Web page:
When Ivor comes over, he asks for Brittany. When Skyler and Hugh come over, they ask for Victoria. The people who come over and ask for me are generally those I ask to come, or my visiting teachers, who come because they have to report back to coordinators.
I’m sitting on my bed, beneath the brown quilt my mother and I tied two summers ago. I’m on my computer, checking Facebook for a new wall post or a new message, and I leave the internet window open as I write this, just in case someone wants to send an instant message. After I wash my face or run downstairs to change a load of laundry, I check my phone for a new text message or missed call.
Yesterday I had two missed calls and three text messages after class—it was my mother.
There’s something about this semester that feels utterly alone. I come home from early classes to make my bed and re-do my hair, then sit for a while and stare at the light brown knobs on my white dresser. Or I pick up my guitar and play the same song I’ve been playing for the past two months. Or I glaze over the necklaces I've collected through recent years and the ones my mother bought from Anthropologie last Christmas--one made with creme-colored ribbon and tiny glass balls, another with thick, navy-blue stones. They hang in long strands from the hooks I bought with my employee discount at Pier1. At least I have beautiful things, I think.
I have siblings—four of them. The last time I heard from Michelle was last week—she wrote on my Facebook wall and said, xoxoxoxox.... Miss you much!!! My news feed showed that she wrote the same thing on all of my siblings’ walls. “You should really give your sister a call to let her know what’s going on with your life,” my mom says. Yeah, I think, but if she really wanted to know what was going on with my life, she’d call instead of use the internet to send me virtual hugs and kisses. The last time I talked to Nathan, I called him for decision-making advice about my mission. The last time we talked on the phone before that, was a year ago. Jared never calls. And two weeks ago, Justin asked my mom if I would babysit Josh--while he goes to Florence on a complimentary business trip this April--instead of going on the British Literary Tour. "You know, Aly," my mom continues, "these relationships are two-way." But for some reason, I feel like, because I'm younger and unmarried and far away, they should be a little more concerned.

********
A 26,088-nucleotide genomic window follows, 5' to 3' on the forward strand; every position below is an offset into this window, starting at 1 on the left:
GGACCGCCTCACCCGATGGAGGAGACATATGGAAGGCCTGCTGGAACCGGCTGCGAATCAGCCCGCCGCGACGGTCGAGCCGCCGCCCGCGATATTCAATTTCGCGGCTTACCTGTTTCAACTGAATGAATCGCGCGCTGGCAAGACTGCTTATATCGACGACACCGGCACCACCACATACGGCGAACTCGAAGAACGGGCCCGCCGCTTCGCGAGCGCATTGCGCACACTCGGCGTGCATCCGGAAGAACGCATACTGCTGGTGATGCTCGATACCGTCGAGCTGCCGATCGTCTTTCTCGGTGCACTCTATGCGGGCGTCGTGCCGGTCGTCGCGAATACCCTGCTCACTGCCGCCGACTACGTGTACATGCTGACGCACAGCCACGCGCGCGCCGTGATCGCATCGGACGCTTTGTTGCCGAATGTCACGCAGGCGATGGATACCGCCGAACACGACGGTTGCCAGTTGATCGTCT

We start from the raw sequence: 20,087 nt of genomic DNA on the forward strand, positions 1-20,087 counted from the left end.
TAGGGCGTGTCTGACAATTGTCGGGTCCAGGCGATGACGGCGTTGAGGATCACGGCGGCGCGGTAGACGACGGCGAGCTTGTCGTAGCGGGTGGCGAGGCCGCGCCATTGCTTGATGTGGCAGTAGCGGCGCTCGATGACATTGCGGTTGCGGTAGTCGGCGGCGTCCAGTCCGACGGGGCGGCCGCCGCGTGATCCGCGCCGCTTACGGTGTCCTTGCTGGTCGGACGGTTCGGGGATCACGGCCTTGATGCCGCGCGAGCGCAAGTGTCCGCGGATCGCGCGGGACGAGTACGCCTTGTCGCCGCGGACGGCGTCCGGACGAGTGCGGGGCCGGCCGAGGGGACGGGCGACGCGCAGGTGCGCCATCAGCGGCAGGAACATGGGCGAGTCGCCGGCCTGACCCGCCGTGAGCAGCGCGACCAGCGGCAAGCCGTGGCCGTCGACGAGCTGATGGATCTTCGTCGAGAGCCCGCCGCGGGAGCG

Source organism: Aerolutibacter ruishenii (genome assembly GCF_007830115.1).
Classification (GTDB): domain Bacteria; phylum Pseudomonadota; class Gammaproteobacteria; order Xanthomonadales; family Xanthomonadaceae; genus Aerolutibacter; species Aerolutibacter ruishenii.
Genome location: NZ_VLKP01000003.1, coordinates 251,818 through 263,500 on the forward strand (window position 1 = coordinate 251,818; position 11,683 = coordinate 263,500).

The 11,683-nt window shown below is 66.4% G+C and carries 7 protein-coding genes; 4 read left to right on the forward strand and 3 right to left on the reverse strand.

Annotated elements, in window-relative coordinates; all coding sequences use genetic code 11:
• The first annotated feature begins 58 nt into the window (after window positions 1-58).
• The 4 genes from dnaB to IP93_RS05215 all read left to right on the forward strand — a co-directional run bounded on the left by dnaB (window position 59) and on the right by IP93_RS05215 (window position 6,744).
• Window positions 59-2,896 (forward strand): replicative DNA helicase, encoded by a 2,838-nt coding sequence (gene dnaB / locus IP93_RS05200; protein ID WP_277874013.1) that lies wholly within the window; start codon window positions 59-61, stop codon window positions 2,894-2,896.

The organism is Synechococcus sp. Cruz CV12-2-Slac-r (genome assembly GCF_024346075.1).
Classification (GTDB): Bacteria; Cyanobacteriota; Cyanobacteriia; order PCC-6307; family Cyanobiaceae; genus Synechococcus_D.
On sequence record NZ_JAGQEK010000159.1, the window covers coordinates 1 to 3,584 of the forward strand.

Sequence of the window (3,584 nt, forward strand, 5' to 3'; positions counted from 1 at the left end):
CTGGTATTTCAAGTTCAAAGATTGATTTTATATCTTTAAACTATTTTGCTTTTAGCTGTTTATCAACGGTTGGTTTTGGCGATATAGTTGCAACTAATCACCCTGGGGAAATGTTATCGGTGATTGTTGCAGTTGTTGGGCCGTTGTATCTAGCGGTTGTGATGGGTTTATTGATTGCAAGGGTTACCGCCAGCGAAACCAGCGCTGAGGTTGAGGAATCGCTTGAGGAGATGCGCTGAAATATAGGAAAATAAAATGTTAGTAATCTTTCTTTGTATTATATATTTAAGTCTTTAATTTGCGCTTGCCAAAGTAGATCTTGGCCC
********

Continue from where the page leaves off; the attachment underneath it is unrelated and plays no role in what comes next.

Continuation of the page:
When my mom complains about ticket pricing for flying me to and from school, Justin says, “I didn’t tell her to go to that freaking school. I told her to go to UTSA,” which is an hour and a half away from home. It's not like I'm competent enough to choose my own school. When my sister’s husband trash-talked BYU-I as we drove down an Arizona highway one Thanksgiving break, she turned to me from the front seat, smiled through her lipstick, and said, “Oh, Gordon, she’s just having fun up there, huh.” Yeah, I thought, and my chest thumped hard, I don’t write 10 page single-spaced analyses on Germany’s economic and cultural progression, or stay up all night to paint acrylic color charts for Color and Design, or research Tess of the d’Ubervilles’ feminist criticism on JSTOR for six hours at a time. I just twiddle my thumbs with my mouth open and drool on myself all day. I've done that for the past four years. Sometimes I feel like my siblings understand absolutely nothing about me, yet I am sealed to them forever.